A customer encountered crashes in their program's initialization code. They weren't able to reproduce the problem in-house, but their failure logs suggested it was coming from here:
var settingsKey = Registry.CurrentUser.CreateSubKey( "Software\\Contoso\\Common Settings\\Drawing Preferences");
The call was failing with
Cannot create a stable subkey under a volatile parent key.
The corresponding Win32 error code is
First of all, what does this error mean?
This error means exactly what is says: You cannot create a stable (non-volatile) subkey under a volatile parent key. All children of a volatile key must themselves be volatile.
Okay, but why is the parent key volatile?
We don't know for sure which key is the volatile parent,
but it's one of
We can probably rule out
Software since that key
is pre-created by the system.
That leaves the other two Contoso keys.
But they are intended to hold persistent settings.
Why would anybody create those keys as volatile?
That would defeat the purpose of the keys.
Ah, but perhaps the parent keys were created volatile by mistake.
An often-overlooked detail of the
(which is therefore also a detail of the
CreateSubKey CLR method)
is that if you ask for the key to be created as volatile,
then the volatility applies to all keys created
by the call.
This means two things:
- If the key already exists, then its stability is unchanged. If it was volatile before, then it remains volatile. If it was stable before, then it remains stable.
- If the key doesn't already exist, then not only is the new key volatile, but the volatility also applies to any parent keys that didn't already exist.
By searching the code for any attempts to create volatile keys, we found this one that seemed suspicious:
var sessionSettings = Registry.CurrentUser.CreateSubKey( "Software\\Contoso\\Common Settings\\Current Session", RegistryOptions.Volatile);
The intent of this code was to create a volatile
Current Session key to hold the user's temporary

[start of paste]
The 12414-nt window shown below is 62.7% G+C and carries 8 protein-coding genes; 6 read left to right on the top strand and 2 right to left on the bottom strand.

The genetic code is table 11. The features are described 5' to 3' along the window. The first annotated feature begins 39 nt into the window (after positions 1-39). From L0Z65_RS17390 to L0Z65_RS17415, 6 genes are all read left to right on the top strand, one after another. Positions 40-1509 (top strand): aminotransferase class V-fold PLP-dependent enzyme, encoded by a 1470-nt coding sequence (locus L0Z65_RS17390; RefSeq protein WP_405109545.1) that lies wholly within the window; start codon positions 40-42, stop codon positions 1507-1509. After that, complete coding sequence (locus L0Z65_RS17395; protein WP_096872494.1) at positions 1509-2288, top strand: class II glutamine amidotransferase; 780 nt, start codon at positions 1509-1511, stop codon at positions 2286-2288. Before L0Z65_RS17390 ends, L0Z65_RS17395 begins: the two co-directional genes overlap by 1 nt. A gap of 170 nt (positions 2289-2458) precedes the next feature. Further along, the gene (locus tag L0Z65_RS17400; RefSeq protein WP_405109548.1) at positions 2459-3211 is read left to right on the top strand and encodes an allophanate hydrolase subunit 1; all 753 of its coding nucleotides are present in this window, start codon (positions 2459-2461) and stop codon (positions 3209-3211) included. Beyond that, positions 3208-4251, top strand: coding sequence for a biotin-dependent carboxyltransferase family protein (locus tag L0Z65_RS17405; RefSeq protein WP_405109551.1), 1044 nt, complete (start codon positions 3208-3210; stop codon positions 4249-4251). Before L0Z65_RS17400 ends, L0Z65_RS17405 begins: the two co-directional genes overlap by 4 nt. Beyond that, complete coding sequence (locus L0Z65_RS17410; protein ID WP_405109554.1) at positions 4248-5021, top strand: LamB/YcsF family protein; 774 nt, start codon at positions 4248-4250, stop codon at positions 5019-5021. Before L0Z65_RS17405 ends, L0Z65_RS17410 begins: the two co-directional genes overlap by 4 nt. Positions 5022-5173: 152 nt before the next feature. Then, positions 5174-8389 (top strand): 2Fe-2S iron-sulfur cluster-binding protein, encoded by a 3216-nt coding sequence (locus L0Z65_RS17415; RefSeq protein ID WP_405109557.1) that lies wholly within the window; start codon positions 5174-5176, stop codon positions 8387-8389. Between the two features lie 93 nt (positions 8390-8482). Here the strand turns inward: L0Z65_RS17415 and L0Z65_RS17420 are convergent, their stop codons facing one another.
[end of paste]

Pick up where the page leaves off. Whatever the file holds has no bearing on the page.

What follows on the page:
settings that should be discarded when the user logs off.
However, if the
key doesn't yet exist,
this will create not only a volatile
but also a volatile
Common Settings key,
and possibly even a volatile
My theory as to what is going on is that the failures are occurring
on machines where the call to create the
Current Session key
(1) occurs when the
Common Settings key does not
(2) comes before the call to create the
and (3) ends up being the call that creates the
Common Settings key as a volatile key.
One possibility is that this is the first time any program developed
by Contoso has been run by this user,
which means that none of the Contoso keys exist
at the point the program starts.
Another possibility is that the user, in a perhaps misguided attempt
to fix a problem with a Contoso-developed program,
deleted the entire
Common Settings key,
or possibly even the entire
The code to create the
Current Session key should
do so in two steps.
First, create the stable parent key.
Second, create the volatile subkey.
var commonSettings = Registry.CurrentUser.CreateSubKey( "Software\\Contoso\\Common Settings"); var sessionSettings = commonSettings.CreateSubKey( "Current Session", RegistryOptions.Volatile);
(Translating this to raw Win32 is left as an exercise for the reader.)